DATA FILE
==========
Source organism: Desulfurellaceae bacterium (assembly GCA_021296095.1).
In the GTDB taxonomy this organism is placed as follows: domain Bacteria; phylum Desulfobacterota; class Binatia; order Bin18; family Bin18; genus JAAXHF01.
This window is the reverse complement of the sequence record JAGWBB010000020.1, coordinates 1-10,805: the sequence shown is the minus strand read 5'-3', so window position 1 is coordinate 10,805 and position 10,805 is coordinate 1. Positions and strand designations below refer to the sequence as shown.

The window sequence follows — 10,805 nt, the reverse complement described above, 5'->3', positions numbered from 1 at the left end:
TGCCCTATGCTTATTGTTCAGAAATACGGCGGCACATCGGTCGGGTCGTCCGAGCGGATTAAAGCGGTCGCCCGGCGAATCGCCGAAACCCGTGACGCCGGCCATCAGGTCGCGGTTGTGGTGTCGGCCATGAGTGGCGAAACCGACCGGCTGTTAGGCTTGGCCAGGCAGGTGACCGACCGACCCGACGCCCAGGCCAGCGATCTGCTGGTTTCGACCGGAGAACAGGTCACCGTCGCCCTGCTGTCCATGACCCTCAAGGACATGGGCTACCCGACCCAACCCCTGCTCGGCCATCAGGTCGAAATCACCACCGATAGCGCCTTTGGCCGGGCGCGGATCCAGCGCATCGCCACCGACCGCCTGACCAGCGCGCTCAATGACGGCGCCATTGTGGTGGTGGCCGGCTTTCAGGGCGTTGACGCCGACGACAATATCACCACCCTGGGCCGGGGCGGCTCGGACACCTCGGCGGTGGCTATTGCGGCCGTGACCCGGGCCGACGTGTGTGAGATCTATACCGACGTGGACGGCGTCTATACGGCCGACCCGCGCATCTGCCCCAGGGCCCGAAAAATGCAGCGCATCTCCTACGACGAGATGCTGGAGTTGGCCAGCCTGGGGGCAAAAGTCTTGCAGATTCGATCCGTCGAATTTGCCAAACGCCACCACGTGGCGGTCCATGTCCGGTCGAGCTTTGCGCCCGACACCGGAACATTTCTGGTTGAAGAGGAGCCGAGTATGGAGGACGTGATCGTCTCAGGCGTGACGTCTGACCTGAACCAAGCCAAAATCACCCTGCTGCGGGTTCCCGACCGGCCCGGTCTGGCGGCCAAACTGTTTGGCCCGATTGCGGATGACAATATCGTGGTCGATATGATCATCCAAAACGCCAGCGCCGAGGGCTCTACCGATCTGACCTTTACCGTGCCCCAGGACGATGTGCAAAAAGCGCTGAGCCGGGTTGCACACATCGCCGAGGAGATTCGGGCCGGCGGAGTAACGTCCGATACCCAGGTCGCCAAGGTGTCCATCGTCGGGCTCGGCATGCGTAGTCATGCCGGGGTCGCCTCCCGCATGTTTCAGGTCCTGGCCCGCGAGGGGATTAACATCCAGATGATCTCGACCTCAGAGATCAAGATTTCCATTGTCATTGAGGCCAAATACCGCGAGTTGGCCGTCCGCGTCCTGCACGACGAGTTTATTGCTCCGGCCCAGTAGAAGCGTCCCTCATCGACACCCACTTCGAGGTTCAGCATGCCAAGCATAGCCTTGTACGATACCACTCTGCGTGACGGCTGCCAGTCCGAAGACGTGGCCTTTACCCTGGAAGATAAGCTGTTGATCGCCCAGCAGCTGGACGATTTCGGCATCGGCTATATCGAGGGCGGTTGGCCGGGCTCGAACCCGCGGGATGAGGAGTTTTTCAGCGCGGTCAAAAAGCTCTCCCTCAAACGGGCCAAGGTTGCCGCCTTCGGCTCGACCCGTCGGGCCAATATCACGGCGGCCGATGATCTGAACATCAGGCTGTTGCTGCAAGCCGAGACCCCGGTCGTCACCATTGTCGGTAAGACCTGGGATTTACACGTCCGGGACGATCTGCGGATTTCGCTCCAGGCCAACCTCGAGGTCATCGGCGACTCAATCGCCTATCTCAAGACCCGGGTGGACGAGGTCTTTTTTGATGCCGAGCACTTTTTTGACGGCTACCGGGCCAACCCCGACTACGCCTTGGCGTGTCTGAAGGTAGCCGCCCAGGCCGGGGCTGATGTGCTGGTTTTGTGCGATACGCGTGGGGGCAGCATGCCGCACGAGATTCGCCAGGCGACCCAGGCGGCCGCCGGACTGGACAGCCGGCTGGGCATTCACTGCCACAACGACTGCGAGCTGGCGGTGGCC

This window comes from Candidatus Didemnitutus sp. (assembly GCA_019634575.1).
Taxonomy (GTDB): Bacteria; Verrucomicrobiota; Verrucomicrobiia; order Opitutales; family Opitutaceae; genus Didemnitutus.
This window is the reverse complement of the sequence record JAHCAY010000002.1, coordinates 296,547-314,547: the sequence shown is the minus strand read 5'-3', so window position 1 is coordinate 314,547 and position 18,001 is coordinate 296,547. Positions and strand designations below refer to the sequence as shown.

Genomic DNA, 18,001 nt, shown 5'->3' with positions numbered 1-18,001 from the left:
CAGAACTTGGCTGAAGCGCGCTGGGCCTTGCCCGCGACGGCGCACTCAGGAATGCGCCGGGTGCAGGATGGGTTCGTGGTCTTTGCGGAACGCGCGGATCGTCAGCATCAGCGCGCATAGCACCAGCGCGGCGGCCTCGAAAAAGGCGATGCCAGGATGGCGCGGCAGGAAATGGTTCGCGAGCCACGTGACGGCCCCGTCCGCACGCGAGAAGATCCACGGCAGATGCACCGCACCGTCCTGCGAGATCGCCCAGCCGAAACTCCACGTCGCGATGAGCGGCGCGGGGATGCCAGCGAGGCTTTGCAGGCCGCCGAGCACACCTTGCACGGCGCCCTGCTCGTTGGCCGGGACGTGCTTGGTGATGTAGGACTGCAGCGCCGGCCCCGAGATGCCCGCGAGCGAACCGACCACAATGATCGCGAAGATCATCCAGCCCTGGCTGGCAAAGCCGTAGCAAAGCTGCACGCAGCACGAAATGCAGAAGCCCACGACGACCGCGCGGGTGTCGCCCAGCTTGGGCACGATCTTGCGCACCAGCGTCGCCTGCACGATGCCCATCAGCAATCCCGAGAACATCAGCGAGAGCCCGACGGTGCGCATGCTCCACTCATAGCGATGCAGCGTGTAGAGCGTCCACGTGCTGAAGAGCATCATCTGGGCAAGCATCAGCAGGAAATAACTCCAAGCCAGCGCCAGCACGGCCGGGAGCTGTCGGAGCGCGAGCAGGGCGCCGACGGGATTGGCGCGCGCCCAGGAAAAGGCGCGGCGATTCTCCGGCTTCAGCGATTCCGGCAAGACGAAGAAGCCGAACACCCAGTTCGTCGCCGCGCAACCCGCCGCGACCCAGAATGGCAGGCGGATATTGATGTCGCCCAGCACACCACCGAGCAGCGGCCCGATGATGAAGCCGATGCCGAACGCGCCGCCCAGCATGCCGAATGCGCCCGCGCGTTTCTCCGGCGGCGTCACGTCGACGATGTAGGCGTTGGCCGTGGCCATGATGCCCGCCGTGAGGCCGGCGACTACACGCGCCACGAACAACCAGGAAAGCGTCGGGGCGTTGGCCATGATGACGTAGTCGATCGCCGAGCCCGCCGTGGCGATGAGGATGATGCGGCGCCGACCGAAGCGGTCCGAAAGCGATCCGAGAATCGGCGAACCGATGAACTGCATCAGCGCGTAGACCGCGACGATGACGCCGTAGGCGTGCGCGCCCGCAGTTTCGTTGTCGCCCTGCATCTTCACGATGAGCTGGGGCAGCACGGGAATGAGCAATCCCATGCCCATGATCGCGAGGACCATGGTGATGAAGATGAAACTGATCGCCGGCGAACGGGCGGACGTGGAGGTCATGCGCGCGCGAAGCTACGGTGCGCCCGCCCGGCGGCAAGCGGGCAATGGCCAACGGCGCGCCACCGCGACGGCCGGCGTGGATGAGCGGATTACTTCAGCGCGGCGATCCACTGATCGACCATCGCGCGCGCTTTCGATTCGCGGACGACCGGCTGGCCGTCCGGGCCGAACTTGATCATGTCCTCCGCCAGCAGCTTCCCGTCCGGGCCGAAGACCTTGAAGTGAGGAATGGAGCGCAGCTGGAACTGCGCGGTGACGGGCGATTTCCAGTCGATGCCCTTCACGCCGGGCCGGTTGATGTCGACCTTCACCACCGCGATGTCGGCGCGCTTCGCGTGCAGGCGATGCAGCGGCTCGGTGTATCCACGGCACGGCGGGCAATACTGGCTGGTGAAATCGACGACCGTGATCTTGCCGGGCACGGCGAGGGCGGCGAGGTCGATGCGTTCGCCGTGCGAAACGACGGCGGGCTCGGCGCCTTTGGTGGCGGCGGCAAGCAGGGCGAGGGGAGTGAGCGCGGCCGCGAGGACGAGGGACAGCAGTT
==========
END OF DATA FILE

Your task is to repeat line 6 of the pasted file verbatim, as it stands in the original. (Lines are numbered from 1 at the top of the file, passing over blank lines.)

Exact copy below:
This window comes from Candidatus Didemnitutus sp. (assembly GCA_019634575.1).